Protests against the austerity and deregulation measures of Mario Monti’s government are growing. Here’s a different take on developments from the radical left:
“Police charges are not a response to the demands of fishermen because social problems are not a public order issue but instead require a political response.
The government, which is increasingly characterised as a government for the banks, instead guarantees the debts of the banks and does nothing to tackle the social question.
The protests by fishermen, truck drivers, farmers and taxi drivers, are the demonstration that the Monti government is not only against the workers but also the self-employed and small businesses, while at the same time it protects big business and finance.
The social emergency in Italy is becoming ever more dramatic. There needs to be urgent action to protect the productive fabric of the country.
A public bank must be established to finance the self-employed, small traders and small and medium size businesses that are being strangled by the lack of credit from banks, which prefer to speculate on [Italy’s] public debt.
There needs to be legislation that locks in the obligation of a 30 days payment period by business customers in respect of transport companies and contracts.
There needs to be a transport plan that links maritime, rail and road cargo, to replace the current anarchy in which all the costs are offloaded onto workers, small companies in the sector and on the environment.
In other words, we need the government to run the country, rather than just eliminating rules in favour of the most powerful in society.”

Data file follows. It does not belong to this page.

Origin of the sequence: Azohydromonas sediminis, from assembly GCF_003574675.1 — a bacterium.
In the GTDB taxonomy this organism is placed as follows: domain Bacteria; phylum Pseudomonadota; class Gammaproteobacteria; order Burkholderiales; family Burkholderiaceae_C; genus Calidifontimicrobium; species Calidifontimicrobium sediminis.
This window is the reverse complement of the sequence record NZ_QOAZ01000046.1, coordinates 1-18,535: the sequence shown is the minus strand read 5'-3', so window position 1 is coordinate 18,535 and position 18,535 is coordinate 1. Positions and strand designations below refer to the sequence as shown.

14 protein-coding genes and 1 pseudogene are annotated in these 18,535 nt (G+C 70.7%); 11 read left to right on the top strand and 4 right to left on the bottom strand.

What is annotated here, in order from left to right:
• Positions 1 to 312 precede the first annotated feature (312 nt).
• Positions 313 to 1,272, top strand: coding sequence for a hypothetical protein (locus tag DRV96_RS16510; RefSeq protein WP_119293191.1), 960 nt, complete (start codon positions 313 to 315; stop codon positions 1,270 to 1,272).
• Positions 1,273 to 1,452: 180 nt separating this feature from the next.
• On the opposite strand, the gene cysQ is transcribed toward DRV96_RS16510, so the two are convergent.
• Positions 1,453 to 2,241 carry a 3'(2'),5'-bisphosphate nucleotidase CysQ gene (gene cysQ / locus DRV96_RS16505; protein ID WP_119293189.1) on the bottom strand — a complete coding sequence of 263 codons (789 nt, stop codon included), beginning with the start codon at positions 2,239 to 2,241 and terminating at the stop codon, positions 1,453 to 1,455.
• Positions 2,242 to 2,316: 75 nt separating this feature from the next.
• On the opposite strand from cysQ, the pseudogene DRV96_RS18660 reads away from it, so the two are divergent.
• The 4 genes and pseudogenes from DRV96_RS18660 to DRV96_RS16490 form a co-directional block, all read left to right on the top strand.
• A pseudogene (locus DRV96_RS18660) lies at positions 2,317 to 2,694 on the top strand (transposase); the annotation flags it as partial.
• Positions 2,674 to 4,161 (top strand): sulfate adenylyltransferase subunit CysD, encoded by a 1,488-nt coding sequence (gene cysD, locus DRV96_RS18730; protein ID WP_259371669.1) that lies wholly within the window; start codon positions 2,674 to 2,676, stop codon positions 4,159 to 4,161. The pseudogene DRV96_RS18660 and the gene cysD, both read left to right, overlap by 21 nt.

Backstory: Truck drivers, taxis, fishermen, farmers – the protest movement spreads
At least two people were injured Wednesday when police in Rome baton-charged a group of demonstrators who had thrown firecrackers at Italian parliament buildings to protest against fuel price and tax increases introduced by the country’s technocratic government.
One of the injured, a member of a group of demonstrators representing fishermen, was taken to hospital to receive treatment, media reports said.
The fishermen say that the spike in the cost of diesel, on which many of their trawlers and boats run, is threatening to put them out of business.
The protest in Rome in front of the Palazzo Montecitorio building, which houses parliament’s lower houses Chamber of Deputies, was one of several demonstrations and strikes taking place around the country against Prime Minister Mario Monti’s government.
The hike in fuel taxes was decided upon by the government led by former EU commissioner Monti, as part of efforts to bring down the country’s deficit and debt levels.
In the southern city of Naples, many petrol stations were forced to close after supplies ran out. That shortage is due to a strike by truck drivers, which began in Sicily over the weekend, but has spread to many other parts of Italy.
In the northern city of Milan, an organization representing farmers, Coldiretti, began giving out vegetables, eggs and other products free of charge in protest against the truck driver’s strike, which the organization says is preventing many perishable goods such as fruit and vegetables from reaching markets.
Meanwhile, many truck drivers continued their work stoppages. There were reports of several scuffles between strikers and other drivers who were trying to drive their vehicles through barricades erected by the protesters to block roads highways.
Monti’s technocratic government plans to introduce a series of measures aimed at liberalizing Italy’s economy to spur growth and offset the effects of a recession forecast for this year.
Source: Deutsche-Press Agentur, 25.1.2012